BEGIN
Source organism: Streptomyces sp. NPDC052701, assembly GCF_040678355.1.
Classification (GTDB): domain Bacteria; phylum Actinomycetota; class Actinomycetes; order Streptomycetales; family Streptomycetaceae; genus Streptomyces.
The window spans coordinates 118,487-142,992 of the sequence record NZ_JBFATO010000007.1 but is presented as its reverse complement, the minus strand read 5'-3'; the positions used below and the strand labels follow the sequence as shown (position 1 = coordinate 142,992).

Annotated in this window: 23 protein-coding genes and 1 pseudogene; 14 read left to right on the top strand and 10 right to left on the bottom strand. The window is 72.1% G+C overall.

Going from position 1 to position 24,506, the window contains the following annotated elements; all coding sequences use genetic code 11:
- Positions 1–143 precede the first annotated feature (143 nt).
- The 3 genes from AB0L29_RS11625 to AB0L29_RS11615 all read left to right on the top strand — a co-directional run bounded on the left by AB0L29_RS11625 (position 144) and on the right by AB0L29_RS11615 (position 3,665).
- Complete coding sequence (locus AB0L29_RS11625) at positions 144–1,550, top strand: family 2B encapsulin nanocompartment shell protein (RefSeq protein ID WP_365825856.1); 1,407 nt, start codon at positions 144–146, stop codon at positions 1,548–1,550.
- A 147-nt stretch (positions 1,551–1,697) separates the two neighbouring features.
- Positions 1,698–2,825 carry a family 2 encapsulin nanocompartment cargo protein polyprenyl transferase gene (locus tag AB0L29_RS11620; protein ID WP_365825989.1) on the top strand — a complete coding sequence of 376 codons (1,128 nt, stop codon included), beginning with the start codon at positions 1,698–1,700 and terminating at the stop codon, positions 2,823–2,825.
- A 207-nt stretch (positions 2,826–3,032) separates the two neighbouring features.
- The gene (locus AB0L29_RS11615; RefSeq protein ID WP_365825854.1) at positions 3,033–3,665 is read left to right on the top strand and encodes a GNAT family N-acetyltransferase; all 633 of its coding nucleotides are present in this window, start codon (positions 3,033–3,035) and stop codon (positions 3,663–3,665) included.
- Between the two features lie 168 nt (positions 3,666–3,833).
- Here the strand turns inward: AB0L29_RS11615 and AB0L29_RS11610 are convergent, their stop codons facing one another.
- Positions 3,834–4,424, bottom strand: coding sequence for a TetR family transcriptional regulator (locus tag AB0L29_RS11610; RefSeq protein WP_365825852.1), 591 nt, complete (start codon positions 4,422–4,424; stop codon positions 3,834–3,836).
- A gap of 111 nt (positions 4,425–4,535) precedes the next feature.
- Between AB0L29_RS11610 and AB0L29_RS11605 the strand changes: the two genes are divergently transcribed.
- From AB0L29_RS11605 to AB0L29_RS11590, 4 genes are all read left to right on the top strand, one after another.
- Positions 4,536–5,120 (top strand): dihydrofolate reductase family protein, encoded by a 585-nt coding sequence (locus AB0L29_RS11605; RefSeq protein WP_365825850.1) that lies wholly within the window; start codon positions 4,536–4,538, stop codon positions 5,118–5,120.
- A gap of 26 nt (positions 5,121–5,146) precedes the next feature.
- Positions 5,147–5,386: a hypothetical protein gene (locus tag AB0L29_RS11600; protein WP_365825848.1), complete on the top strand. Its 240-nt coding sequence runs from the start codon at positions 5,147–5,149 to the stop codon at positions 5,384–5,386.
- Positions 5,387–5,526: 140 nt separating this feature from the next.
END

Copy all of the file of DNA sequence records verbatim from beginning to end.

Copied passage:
Source organism: Streptomyces sp. NPDC052701, assembly GCF_040678355.1.
Classification (GTDB): domain Bacteria; phylum Actinomycetota; class Actinomycetes; order Streptomycetales; family Streptomycetaceae; genus Streptomyces.
The window spans coordinates 118,487-142,992 of the sequence record NZ_JBFATO010000007.1 but is presented as its reverse complement, the minus strand read 5'-3'; the positions used below and the strand labels follow the sequence as shown (position 1 = coordinate 142,992).

Annotated in this window: 23 protein-coding genes and 1 pseudogene; 14 read left to right on the top strand and 10 right to left on the bottom strand. The window is 72.1% G+C overall.

Going from position 1 to position 24,506, the window contains the following annotated elements; all coding sequences use genetic code 11:
- Positions 1–143 precede the first annotated feature (143 nt).
- The 3 genes from AB0L29_RS11625 to AB0L29_RS11615 all read left to right on the top strand — a co-directional run bounded on the left by AB0L29_RS11625 (position 144) and on the right by AB0L29_RS11615 (position 3,665).
- Complete coding sequence (locus AB0L29_RS11625) at positions 144–1,550, top strand: family 2B encapsulin nanocompartment shell protein (RefSeq protein ID WP_365825856.1); 1,407 nt, start codon at positions 144–146, stop codon at positions 1,548–1,550.
- A 147-nt stretch (positions 1,551–1,697) separates the two neighbouring features.
- Positions 1,698–2,825 carry a family 2 encapsulin nanocompartment cargo protein polyprenyl transferase gene (locus tag AB0L29_RS11620; protein ID WP_365825989.1) on the top strand — a complete coding sequence of 376 codons (1,128 nt, stop codon included), beginning with the start codon at positions 1,698–1,700 and terminating at the stop codon, positions 2,823–2,825.
- A 207-nt stretch (positions 2,826–3,032) separates the two neighbouring features.
- The gene (locus AB0L29_RS11615; RefSeq protein ID WP_365825854.1) at positions 3,033–3,665 is read left to right on the top strand and encodes a GNAT family N-acetyltransferase; all 633 of its coding nucleotides are present in this window, start codon (positions 3,033–3,035) and stop codon (positions 3,663–3,665) included.
- Between the two features lie 168 nt (positions 3,666–3,833).
- Here the strand turns inward: AB0L29_RS11615 and AB0L29_RS11610 are convergent, their stop codons facing one another.
- Positions 3,834–4,424, bottom strand: coding sequence for a TetR family transcriptional regulator (locus tag AB0L29_RS11610; RefSeq protein WP_365825852.1), 591 nt, complete (start codon positions 4,422–4,424; stop codon positions 3,834–3,836).
- A gap of 111 nt (positions 4,425–4,535) precedes the next feature.
- Between AB0L29_RS11610 and AB0L29_RS11605 the strand changes: the two genes are divergently transcribed.
- From AB0L29_RS11605 to AB0L29_RS11590, 4 genes are all read left to right on the top strand, one after another.
- Positions 4,536–5,120 (top strand): dihydrofolate reductase family protein, encoded by a 585-nt coding sequence (locus AB0L29_RS11605; RefSeq protein WP_365825850.1) that lies wholly within the window; start codon positions 4,536–4,538, stop codon positions 5,118–5,120.
- A gap of 26 nt (positions 5,121–5,146) precedes the next feature.
- Positions 5,147–5,386: a hypothetical protein gene (locus tag AB0L29_RS11600; protein WP_365825848.1), complete on the top strand. Its 240-nt coding sequence runs from the start codon at positions 5,147–5,149 to the stop codon at positions 5,384–5,386.
- Positions 5,387–5,526: 140 nt separating this feature from the next.